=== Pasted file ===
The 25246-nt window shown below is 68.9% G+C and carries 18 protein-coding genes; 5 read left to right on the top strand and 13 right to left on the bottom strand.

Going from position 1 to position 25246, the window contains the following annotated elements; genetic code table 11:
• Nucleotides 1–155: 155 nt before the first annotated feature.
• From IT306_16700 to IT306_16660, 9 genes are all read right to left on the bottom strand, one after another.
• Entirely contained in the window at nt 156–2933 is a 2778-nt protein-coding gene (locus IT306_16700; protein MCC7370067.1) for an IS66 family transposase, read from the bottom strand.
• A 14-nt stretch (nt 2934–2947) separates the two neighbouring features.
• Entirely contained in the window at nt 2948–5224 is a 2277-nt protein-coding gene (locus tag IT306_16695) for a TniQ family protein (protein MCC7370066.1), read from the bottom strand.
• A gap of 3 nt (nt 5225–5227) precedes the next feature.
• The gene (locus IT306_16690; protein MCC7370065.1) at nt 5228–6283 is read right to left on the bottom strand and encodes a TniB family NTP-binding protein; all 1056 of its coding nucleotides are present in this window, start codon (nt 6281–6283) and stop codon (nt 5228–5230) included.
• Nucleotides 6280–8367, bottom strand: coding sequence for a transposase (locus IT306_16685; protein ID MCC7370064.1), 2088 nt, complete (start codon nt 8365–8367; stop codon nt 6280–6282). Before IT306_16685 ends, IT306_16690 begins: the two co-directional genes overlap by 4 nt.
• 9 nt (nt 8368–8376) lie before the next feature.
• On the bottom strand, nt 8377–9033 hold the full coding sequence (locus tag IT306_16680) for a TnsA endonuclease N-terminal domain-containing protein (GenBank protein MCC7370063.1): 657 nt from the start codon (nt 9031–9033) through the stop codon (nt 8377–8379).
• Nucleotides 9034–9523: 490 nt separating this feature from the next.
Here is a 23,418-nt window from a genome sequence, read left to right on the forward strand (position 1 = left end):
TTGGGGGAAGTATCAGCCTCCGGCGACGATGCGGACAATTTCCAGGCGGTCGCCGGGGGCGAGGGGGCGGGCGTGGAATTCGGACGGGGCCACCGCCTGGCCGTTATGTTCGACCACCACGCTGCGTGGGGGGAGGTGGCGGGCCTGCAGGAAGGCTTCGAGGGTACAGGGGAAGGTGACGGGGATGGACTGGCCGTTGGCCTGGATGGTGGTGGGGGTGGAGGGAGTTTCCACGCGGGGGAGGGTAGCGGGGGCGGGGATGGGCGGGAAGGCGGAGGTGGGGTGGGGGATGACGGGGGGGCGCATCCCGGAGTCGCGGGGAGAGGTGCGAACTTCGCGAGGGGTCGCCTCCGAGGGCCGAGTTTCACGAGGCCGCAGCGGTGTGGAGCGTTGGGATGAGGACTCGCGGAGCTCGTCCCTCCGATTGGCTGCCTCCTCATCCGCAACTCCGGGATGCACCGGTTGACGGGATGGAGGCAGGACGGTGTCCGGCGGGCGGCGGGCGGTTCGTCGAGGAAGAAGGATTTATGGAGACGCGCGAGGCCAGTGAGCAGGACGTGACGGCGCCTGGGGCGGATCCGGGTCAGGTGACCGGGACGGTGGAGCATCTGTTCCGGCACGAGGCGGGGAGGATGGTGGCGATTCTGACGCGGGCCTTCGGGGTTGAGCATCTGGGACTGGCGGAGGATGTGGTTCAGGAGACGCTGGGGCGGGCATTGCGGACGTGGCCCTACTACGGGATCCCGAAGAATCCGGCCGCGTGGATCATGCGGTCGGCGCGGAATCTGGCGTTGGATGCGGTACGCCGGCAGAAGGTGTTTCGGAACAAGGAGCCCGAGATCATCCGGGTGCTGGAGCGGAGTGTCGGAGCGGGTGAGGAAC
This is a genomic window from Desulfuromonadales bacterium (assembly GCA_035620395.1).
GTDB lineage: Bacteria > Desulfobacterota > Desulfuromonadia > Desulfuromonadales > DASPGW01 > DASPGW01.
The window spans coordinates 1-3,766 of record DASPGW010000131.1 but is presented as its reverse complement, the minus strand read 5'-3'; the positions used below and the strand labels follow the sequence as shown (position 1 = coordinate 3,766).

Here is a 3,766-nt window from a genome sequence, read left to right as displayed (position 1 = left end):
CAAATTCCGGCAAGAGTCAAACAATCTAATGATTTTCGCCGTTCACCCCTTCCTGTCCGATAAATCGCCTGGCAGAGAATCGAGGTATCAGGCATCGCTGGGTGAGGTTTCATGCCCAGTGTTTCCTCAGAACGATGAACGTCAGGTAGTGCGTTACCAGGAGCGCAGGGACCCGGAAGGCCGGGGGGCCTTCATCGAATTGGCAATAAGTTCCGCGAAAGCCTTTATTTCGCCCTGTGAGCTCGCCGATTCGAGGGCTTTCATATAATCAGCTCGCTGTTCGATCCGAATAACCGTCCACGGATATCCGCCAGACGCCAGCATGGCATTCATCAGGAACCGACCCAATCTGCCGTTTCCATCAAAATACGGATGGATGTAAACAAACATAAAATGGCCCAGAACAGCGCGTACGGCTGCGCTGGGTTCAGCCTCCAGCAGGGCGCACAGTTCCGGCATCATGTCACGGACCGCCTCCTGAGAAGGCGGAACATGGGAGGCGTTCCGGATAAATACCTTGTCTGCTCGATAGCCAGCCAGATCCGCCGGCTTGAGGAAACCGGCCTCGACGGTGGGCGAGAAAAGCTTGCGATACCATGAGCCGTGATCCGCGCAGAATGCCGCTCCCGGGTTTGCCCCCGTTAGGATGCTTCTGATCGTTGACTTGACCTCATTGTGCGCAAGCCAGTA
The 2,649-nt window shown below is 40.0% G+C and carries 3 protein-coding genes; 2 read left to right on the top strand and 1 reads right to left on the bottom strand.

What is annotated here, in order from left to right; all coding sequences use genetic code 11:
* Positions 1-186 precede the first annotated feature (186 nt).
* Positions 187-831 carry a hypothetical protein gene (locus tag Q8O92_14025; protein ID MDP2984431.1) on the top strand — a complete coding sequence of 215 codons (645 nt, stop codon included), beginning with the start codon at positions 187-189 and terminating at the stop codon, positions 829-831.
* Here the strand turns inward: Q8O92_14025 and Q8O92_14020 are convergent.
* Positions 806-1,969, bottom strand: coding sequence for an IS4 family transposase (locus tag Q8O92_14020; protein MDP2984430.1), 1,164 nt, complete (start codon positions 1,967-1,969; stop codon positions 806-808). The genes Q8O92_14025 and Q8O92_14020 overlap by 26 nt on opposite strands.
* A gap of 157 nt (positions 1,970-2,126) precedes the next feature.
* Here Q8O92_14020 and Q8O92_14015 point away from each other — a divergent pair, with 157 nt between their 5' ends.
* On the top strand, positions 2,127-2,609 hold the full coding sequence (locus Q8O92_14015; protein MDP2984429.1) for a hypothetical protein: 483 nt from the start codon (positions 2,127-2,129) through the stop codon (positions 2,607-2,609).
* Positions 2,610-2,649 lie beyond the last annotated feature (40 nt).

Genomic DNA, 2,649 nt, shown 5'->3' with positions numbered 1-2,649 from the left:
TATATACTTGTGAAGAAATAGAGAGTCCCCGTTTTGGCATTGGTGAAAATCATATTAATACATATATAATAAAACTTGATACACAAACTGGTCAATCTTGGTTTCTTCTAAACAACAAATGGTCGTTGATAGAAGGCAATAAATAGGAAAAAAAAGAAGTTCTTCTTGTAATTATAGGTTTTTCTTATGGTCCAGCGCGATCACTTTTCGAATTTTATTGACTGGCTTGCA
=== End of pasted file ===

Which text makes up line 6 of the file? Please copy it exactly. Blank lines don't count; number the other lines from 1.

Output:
• A 14-nt stretch (nt 2934–2947) separates the two neighbouring features.